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SIDEWAYS

Review by Michael Jacobson

Stars:  Paul Giamatti, Thomas Haden Church, Virginia Madsen, Sandra Oh
Director:  Alexander Payne
Audio:  Dolby Digital 5.1
Video:  Anamorphic Widescreen 1.85:1
Studio:  20th Century Fox
Features:  See Review
Length:  127 Minutes
Release Date:  April 5, 2005

"Excuse me, sir?  My friend was the one balling your wife a couple of hours ago.  Really sorry.  He seems to have left his wallet behind."

Film ****

Of all of 2004's Best Picture Oscar nominees, Sideways is easily the most watchable.  I came to that conclusion when, maybe less than an hour after watching the DVD (and having seen the picture theatrically), I popped it in and viewed it straight through a second time.  No real reason, other than I wanted to hang out amongst those characters again.

I suppose it's easier for the audience to identify with a pair like Miles (Giamatti) and Jack (Church) than with an eccentric billionaire, a turn of the century British playwright, a female boxer, or a blind musical genius.  We watch their stories to experience other worlds.  Sideways we watch to turn the camera on ourselves.

You couldn't really describe the characters as lovable, but somehow, they are.  Miles is the ego; an introspective thinker who plans everything out and is too cautious by half.  Jack is all id; living life recklessly from one moment to the next without regard to consequence or even regard for what his next move might be.  They are unlikely friends, but together they add up to create what makes us all human.

This film is both a hysterical comedy and a frequently moving exploration of the human condition in all its wonderful, crazy expressions of love, lust, friendship, insecurity, lofty dreams and dashed hopes.  We laugh at Miles and Jack because they represent the errant parts of our lives, and we embrace them with sober understanding for exactly the same reason.

The story takes place on a one week bachelor's trip through California's wine country, where Miles, an aspiring writer and full time English teacher is taking Jack, a roguish actor, for one last week of freedom before he marries.  Miles' idea:  play some golf, sample some good wines, eat some great food, and show Jack a little bit about the finer things.  Jack's idea:  get laid one last time before putting on the ball and chain.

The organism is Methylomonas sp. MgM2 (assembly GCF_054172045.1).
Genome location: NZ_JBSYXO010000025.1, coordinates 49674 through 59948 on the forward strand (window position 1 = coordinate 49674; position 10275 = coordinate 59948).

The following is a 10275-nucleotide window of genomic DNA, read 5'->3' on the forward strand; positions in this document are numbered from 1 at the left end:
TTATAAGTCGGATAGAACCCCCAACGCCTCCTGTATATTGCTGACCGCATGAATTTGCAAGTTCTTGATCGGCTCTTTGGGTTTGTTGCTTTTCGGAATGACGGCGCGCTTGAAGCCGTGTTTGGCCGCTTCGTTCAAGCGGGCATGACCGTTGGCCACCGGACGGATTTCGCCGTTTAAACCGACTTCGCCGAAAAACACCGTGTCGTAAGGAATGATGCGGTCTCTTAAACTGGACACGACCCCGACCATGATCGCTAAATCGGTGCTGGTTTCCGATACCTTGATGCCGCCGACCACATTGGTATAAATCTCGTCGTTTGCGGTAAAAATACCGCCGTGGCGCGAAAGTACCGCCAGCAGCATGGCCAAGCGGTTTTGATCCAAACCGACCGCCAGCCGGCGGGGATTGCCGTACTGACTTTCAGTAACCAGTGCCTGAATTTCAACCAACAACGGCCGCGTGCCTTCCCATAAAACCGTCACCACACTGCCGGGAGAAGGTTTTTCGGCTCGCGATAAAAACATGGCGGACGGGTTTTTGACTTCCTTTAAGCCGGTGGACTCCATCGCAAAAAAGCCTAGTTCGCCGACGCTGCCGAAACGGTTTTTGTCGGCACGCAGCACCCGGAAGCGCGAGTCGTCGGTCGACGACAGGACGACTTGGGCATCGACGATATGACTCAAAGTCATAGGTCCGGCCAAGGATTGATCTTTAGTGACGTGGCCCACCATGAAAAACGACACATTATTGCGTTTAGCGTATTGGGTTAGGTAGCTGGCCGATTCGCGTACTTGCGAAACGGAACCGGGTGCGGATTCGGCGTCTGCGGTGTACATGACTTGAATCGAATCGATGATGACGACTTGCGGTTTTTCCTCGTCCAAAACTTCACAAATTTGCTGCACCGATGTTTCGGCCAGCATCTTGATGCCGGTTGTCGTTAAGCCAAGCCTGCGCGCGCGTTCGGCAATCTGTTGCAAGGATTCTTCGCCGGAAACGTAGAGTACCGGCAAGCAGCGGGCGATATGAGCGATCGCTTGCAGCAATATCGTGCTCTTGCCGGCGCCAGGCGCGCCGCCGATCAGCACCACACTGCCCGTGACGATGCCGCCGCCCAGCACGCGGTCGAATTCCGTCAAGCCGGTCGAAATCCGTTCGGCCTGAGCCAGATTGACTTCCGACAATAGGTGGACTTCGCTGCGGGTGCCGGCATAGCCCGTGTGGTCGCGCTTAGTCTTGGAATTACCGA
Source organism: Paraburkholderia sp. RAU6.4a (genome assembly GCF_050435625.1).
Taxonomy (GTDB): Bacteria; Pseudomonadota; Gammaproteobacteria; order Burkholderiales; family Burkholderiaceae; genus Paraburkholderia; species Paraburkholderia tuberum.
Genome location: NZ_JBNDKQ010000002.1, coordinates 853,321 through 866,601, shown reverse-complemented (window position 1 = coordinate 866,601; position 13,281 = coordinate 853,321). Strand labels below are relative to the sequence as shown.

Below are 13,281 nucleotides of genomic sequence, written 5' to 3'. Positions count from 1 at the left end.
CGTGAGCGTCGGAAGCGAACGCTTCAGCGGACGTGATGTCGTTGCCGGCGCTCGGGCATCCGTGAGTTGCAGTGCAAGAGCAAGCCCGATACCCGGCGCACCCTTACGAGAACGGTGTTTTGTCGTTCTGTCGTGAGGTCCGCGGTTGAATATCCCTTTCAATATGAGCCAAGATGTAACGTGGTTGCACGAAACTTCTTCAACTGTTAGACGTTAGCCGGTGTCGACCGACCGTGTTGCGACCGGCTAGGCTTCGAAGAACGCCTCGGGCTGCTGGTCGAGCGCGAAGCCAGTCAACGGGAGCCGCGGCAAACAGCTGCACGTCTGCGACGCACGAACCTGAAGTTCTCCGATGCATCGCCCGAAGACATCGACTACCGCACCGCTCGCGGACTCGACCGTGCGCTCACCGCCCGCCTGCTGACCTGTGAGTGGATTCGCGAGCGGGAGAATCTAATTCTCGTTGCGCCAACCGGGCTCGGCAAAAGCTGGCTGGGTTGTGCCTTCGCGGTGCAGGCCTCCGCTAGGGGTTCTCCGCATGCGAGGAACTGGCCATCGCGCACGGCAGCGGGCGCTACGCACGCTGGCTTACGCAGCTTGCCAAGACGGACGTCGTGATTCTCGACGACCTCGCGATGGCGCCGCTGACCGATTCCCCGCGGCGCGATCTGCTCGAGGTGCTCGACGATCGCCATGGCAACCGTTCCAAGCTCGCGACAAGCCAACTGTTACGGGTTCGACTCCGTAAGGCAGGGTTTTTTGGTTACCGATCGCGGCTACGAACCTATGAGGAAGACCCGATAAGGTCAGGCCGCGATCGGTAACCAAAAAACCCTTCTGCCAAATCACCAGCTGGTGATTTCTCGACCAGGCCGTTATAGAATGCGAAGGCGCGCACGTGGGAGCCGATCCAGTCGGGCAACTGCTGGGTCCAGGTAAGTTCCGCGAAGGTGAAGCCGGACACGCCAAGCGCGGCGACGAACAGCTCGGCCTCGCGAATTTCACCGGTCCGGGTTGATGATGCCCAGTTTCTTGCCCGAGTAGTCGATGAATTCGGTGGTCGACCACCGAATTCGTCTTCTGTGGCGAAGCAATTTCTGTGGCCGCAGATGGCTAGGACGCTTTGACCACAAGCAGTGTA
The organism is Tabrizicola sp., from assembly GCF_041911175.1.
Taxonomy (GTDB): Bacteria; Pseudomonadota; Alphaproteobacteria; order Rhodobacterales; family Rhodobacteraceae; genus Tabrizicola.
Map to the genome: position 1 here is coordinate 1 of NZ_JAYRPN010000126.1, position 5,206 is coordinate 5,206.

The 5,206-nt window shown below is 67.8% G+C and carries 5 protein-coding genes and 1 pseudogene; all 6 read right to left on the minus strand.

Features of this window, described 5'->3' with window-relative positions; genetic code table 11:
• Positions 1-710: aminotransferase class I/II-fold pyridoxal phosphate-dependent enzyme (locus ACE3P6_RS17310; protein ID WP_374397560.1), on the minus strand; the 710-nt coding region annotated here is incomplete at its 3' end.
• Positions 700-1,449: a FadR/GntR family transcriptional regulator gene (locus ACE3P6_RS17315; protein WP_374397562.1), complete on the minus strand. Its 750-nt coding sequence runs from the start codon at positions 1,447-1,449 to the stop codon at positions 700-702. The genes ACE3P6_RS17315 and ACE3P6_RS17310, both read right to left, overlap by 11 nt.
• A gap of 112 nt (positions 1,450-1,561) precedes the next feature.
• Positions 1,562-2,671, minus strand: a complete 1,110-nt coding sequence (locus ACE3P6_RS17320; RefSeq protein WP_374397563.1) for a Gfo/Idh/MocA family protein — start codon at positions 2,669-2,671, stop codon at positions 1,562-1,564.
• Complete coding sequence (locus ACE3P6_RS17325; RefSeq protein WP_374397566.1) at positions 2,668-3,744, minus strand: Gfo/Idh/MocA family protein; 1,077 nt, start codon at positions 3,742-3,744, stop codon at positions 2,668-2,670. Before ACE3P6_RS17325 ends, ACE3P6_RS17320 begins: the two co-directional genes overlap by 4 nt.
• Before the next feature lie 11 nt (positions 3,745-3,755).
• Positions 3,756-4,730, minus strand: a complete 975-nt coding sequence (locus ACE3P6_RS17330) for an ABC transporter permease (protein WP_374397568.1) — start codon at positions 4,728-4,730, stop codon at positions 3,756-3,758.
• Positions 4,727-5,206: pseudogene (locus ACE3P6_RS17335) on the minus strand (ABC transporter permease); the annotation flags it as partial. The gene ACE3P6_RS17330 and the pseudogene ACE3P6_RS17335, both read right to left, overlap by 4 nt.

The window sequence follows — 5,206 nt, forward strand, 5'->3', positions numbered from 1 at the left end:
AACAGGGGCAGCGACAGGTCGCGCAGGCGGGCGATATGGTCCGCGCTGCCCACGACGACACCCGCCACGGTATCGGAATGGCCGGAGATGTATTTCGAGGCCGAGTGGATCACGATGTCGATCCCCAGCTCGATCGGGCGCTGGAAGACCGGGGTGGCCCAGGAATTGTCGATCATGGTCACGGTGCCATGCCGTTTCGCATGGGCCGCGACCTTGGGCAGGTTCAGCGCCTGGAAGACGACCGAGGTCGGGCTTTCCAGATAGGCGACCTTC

Enter two women:  Maya (Madsen), a beautiful waitress whom Miles has had a crush on for years, and her friend Stephanie (Oh), a sexy pour girl in a winery.  To make matters more interesting, Jack decides he's not just looking out for himself...he wants his best friend to get a little satisfaction to help put his mind off of his last chance at getting his novel published, and to maybe become a complete person for the first time since his painful divorce.

The men's behavior is fascinating to analyze.  Jack doesn't act like a man about to marry...his sexual passion for Stephanie makes him talk about crazy things like canceling the wedding and moving out into wine country to start a new business.  Miles looks at Maya as though maybe, just maybe he's found the perfect woman, but thinks far too little of himself to fully pursue it.

The scene I think everyone tends to remember most is Miles and Maya having a simple conversation about wine.  When Miles talks about pinot, we realize he's really talking about himself and his needs and fears.  We can actually see the moment when Maya falls in love with him.  Her counterpoint about how she got into wines in the first place is possibly the most seductive scene I've ever witnessed in a movie that didn't involve nakedness, touching or a bed.

For all, it's a momentary illusion of happiness and fulfillment.  I won't delve into the details, but suffice to say, Jack can't keep his charade up forever.  And Miles, though honest and sincere in his affections toward Maya, is of course bound to the deception.